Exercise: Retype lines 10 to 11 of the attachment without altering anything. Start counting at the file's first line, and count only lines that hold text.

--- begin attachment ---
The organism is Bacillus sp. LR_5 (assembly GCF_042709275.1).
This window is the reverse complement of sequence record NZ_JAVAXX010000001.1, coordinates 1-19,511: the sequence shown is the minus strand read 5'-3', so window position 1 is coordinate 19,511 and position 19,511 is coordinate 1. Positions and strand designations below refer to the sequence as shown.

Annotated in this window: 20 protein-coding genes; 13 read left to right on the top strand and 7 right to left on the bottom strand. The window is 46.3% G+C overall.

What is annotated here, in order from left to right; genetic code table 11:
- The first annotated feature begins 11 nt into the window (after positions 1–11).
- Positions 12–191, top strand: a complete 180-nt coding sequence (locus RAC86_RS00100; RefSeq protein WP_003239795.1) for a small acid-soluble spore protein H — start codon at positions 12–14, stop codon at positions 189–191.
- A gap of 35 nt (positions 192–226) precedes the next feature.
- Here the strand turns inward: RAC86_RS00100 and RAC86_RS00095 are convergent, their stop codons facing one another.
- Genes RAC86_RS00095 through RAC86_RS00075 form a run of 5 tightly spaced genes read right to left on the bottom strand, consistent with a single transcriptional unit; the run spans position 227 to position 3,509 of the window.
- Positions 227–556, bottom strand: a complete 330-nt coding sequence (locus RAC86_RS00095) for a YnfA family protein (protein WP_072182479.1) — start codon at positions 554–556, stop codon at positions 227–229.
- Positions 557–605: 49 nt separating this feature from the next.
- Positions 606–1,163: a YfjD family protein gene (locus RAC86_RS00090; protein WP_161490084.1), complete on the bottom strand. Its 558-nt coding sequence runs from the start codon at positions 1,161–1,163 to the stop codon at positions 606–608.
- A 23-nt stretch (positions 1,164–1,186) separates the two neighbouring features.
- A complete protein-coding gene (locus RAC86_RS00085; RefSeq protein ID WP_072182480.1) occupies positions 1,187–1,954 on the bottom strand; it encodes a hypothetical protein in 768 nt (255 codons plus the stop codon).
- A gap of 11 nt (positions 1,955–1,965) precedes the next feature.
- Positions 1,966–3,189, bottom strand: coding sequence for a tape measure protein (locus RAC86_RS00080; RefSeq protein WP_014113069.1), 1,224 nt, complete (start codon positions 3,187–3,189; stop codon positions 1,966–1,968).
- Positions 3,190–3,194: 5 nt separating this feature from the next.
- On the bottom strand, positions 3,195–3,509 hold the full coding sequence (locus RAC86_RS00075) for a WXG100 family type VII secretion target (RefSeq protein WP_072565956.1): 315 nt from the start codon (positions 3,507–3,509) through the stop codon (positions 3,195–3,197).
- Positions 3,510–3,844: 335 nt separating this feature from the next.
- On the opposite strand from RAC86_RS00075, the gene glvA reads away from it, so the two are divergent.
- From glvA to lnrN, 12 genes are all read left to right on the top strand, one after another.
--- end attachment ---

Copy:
- Positions 227–556, bottom strand: a complete 330-nt coding sequence (locus RAC86_RS00095) for a YnfA family protein (protein WP_072182479.1) — start codon at positions 554–556, stop codon at positions 227–229.
- Positions 557–605: 49 nt separating this feature from the next.